Sunday I gave a talk following her homecoming talk. I spoke on the question, "How can I find out what the Lord's plan is for me?" It was a very personal talk and if any of you are interested, I will be more than happy to send you my talk since I wrote the whole thing down. Just email me at: email@example.com.
After church we went over to a less active's home. He wasn't too big a fan of missionaries forcing him to come to church, so because we didn't even address the topic, he warmed up to us a lot. He even allowed us to help him out in a few weeks with his yard. He said "I hope ya'll feel special, cause I rarely let anyone help me." My mind was recalled to a verse in the Book of Mormon: "...I will show forth my power unto these my fellow-servants...that I may win the hearts of these my fellow-servants, that I may lead them to believe in my words." (Alma 17:29). He's a great guy and I hope he comes back to church.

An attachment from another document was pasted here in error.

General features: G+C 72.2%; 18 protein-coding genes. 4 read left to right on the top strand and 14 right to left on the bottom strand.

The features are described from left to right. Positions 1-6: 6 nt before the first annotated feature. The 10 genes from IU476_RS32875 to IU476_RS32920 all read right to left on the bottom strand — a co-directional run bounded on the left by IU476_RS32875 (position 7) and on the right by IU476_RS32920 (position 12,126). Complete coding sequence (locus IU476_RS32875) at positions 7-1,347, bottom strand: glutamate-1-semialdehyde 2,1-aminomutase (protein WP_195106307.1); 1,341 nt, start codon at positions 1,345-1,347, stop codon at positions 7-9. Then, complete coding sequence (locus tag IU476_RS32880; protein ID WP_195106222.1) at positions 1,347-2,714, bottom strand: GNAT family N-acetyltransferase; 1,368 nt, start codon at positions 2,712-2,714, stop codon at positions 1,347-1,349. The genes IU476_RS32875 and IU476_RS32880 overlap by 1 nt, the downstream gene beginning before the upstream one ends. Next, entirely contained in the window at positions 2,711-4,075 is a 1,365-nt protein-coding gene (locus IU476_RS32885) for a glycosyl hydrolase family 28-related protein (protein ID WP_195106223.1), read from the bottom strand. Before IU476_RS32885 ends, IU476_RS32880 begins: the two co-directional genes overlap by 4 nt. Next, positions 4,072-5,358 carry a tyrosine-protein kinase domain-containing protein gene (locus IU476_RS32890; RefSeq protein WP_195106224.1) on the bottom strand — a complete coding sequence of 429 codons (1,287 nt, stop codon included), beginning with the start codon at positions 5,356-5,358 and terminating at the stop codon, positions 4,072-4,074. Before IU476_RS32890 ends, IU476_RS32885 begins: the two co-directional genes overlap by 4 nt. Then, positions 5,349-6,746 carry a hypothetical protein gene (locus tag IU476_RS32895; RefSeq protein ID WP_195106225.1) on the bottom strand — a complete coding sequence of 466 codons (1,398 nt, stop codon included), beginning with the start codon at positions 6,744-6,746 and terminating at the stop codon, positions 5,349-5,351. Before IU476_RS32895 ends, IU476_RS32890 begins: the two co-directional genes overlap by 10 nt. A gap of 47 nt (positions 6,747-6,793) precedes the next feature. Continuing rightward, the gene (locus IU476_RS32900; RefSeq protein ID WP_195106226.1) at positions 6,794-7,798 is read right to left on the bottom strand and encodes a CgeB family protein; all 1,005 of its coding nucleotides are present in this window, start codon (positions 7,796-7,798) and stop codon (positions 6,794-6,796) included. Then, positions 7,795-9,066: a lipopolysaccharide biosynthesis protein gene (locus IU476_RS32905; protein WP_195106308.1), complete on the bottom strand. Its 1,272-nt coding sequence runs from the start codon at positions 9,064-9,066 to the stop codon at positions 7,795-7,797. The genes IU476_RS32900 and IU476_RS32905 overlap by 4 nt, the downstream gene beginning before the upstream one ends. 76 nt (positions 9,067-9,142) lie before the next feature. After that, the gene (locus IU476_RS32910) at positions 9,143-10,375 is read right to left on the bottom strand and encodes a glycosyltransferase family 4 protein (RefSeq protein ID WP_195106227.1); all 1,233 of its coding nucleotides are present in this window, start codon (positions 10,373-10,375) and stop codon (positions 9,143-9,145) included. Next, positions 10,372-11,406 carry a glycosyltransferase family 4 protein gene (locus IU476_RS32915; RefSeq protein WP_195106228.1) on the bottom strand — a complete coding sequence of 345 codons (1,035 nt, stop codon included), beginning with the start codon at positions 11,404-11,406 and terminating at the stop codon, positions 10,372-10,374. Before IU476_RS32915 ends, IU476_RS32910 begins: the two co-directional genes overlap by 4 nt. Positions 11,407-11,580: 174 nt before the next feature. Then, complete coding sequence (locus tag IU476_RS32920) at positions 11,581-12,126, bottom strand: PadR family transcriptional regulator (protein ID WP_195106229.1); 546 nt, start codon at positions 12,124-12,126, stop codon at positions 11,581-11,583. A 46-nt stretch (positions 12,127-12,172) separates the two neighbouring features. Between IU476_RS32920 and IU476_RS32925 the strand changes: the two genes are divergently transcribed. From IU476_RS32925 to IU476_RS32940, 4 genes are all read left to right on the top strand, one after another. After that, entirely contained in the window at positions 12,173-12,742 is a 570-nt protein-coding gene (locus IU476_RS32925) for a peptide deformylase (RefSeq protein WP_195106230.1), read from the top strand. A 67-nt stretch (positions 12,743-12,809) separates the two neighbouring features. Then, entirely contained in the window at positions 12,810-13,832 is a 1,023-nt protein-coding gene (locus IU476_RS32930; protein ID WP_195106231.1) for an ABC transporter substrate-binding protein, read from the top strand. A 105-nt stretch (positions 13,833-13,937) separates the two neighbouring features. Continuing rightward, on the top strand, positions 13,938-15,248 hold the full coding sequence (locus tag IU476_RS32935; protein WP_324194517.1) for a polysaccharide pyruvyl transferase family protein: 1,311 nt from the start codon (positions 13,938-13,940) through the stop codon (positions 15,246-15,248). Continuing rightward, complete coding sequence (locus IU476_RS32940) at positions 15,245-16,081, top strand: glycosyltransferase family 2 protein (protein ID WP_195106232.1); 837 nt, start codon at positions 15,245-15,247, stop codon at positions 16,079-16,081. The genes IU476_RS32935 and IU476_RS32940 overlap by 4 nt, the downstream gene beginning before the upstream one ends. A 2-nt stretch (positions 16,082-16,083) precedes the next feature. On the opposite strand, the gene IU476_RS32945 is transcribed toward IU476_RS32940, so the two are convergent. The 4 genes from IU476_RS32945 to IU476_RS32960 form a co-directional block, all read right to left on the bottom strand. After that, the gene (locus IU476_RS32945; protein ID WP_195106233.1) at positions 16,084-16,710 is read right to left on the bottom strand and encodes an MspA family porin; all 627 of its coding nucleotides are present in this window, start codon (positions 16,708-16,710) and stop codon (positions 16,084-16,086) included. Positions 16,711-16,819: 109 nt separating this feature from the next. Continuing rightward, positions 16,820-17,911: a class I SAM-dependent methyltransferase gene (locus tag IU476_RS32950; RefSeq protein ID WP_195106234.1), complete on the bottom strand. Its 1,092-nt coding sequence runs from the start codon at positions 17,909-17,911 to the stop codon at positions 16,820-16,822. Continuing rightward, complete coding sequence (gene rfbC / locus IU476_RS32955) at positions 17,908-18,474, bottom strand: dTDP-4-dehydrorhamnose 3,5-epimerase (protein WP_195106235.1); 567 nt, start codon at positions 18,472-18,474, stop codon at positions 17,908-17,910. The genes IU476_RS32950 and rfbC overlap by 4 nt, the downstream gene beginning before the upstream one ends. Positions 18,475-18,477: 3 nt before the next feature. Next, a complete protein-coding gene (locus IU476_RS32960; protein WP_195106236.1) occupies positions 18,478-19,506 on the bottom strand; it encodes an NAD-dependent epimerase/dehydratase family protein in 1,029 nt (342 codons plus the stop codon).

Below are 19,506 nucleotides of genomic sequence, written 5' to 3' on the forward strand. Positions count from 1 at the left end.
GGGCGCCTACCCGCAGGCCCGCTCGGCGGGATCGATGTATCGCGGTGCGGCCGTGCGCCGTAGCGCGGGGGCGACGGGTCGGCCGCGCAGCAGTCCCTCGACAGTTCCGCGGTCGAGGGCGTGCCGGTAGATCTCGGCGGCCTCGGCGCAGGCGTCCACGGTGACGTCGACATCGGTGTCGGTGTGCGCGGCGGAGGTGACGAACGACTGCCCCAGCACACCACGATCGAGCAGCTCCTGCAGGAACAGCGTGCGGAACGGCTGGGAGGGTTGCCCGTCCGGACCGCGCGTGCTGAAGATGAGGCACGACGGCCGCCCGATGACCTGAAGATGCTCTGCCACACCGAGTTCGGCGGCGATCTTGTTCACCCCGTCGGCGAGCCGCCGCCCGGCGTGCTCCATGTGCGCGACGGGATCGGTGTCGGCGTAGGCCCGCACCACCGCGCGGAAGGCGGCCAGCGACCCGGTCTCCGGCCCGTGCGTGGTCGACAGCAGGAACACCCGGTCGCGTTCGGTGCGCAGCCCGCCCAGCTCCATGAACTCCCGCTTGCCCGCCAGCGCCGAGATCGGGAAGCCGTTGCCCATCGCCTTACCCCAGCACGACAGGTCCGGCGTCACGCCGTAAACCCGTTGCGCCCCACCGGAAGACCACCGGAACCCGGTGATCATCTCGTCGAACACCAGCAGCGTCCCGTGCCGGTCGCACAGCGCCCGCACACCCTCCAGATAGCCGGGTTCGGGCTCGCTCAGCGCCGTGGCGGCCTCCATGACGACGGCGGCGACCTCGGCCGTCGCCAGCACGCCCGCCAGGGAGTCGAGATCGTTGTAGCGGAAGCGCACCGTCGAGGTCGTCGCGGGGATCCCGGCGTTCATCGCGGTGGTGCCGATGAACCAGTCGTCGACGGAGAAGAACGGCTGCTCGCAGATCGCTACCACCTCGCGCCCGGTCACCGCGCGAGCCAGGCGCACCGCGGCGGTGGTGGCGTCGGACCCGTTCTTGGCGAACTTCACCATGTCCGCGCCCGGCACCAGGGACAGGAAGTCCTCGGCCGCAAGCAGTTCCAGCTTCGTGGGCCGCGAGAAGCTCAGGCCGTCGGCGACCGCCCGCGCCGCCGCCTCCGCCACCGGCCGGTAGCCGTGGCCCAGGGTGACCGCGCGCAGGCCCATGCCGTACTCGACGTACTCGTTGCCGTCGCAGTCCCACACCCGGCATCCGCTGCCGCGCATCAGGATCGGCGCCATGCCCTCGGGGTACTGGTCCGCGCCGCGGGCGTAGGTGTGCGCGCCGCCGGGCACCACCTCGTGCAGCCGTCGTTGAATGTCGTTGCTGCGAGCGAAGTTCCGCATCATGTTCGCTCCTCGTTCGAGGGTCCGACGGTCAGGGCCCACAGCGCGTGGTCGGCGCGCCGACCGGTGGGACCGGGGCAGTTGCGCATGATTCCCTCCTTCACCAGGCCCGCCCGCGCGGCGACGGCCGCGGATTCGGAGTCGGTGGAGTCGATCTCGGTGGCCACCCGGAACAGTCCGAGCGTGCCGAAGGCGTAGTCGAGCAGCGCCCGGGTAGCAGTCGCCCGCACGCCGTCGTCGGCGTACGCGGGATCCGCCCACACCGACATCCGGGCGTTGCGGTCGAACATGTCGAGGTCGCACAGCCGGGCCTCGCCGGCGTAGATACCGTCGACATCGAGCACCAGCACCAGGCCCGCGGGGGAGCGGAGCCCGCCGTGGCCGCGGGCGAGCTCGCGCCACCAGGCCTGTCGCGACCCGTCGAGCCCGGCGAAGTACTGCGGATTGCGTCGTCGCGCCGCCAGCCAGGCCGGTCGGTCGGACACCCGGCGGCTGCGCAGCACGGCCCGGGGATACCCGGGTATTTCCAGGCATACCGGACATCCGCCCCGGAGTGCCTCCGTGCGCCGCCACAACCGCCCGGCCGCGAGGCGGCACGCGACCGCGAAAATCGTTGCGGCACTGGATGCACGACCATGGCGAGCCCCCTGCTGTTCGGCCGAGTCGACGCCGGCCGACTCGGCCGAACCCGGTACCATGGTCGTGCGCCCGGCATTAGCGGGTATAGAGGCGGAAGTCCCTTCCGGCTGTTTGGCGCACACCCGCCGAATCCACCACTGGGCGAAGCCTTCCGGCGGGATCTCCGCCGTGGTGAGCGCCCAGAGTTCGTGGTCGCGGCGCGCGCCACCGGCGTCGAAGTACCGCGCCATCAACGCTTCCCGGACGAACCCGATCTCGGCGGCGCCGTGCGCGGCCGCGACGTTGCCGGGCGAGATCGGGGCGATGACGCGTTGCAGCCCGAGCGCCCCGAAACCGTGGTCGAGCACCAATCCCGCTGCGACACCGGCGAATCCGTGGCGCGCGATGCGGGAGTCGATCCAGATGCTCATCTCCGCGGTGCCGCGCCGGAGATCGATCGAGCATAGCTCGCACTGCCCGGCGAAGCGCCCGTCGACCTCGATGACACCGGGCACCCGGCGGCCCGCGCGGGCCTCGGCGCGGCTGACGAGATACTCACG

Everything is going pretty well out here. As for transfer news we are both staying in Eldorado. I am excited for another six weeks here that will hopefully be even more eventful, and much less cold.
I appreciate any and all letters that are sent to me. The few that I do receive I am grateful for.
Thanks so much for your prayers,
So recently there was a gigantic flood. What you are seeing is not a river; it's actually supposed to be a giant field. You can see an oil reserve through the trees. Many fields have been covered with water.